Grind mummies to turn them brown
Mummy Brown is a brown pigment made not by cutting gemstones but by Egyptian mummies. The pigment became popular in the 16th century when traders had established a well-oiled network for smuggling mummies into Europe. Human mummies provided the best pigments, although in their absence artists also made do with the mummified cats buried alongside their Egyptian owners.
The pigment was popular with both Renaissance painters and the Pre-Raphaelites, a reactionary movement that rejected the idealization of classical art in favor of a more naturalistic approach. Despite their differences, both groups valued mummy brown for the same reason: it was a highly transparent pigment that worked wonders for glazing canvases and painting shadows and skin tones.
In the 19th century, painters slowly fell in love with mummy brown. This development was driven by two developments, one financial and the other cultural. According to British chemist and painter Arthur Church, an Egyptian mummy could produce color for 20 years. Despite this, centuries of busy painting had meant that the number of mummies on the market had plummeted, driving up the price so much that most painters could no longer afford the pigment. The more artists learned about the origins of mummy brown, the less willing they were to use it, seeing the practice as destroying another country’s cultural heritage and desecrating a single human life.
For these reasons, the painter Edward Burne-Jones, who had long used the pigment to envelop his paintings in a warm, fantastical haze, is said to have buried his tube of mummy brown in the garden and never used it again. Painters can still buy mummy brown in stores today, although it’s now made synthetically – and is mummy in name only.
Another kind of expensive paint
Some people paid for their pigments with their lives instead of money. Painting used to be a dangerous profession as we now know that many of the paints contained toxic substances such as heavy metals. Dutch painter Vincent van Gogh died by shooting himself in the chest with a revolver while painting in a field. His tragic suicide was caused by a lifelong battle with a mental illness that some historians suggest may have been aggravated by lead poisoning, a condition whose symptoms—anaemia, abdominal pain, and seizures—the painter frequently displayed.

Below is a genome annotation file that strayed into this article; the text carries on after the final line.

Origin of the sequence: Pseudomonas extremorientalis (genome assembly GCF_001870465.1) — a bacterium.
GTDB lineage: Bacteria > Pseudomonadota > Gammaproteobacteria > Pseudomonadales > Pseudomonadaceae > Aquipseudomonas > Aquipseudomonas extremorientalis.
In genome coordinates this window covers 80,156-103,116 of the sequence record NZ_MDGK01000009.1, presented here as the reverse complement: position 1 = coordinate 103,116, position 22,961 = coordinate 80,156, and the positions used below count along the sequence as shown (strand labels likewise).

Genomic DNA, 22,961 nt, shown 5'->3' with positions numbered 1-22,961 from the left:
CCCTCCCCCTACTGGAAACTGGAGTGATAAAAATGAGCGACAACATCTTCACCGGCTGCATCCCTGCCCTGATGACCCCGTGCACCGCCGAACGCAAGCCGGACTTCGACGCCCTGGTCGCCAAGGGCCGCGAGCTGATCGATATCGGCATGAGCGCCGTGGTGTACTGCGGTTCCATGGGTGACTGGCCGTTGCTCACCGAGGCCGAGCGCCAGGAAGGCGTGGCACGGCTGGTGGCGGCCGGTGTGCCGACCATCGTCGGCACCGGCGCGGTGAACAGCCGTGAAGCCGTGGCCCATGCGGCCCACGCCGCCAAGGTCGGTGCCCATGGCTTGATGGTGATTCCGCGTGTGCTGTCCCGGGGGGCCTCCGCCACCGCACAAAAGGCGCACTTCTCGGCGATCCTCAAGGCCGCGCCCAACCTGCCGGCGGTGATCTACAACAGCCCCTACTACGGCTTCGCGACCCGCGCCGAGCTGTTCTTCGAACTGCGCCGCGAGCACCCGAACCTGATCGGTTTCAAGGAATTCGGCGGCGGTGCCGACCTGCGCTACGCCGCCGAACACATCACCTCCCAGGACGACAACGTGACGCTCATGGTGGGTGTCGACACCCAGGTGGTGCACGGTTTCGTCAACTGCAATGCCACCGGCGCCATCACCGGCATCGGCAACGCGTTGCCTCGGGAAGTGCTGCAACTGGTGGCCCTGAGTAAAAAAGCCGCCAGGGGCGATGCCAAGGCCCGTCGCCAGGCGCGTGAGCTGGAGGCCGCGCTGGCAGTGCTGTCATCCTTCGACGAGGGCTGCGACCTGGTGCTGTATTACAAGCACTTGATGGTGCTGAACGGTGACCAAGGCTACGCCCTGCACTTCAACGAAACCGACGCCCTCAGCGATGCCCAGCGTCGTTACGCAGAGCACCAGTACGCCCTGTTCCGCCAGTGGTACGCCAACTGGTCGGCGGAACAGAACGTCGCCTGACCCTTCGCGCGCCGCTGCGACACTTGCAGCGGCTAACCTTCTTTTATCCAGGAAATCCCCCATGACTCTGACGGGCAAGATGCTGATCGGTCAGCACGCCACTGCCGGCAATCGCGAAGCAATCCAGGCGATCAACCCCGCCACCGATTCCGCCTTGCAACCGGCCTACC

Like other artists of his day, van Gogh used paints high in lead, including lead carbonate and lead chromate. Unlike other artists of his time, van Gogh used this color in extremely large quantities, splashing paint on his canvas to create the vivid images we know him for today. It is also believed that Van Gogh habitually licked his brushes, making it likely that he contracted lead poisoning at some point in his life.
You don’t have to be a painter to get sick from pigments. Often just being in close proximity is enough to do the trick. Historians believe this may have been the case for French conqueror Napoleon Bonaparte, who, while imprisoned on the island of St. Helena, took long, hot baths in a room covered in Scheele’s green-pigmented wallpaper.
As one might assume, Scheele’s green is no longer used today because it is a health hazard. The pigment contains arsenic which can be inhaled as particles flake off. In addition, when exposed to moisture, for example in a bathroom, it can encourage the growth of a mold that produces the toxic and carcinogenic gas arsenic (which also contains arsenic). Napoleon died of stomach cancer, and a toxicology report later found that his hair follicles contained high levels of arsenic. Perhaps one of the world’s greatest military leaders was felled by wallpaper.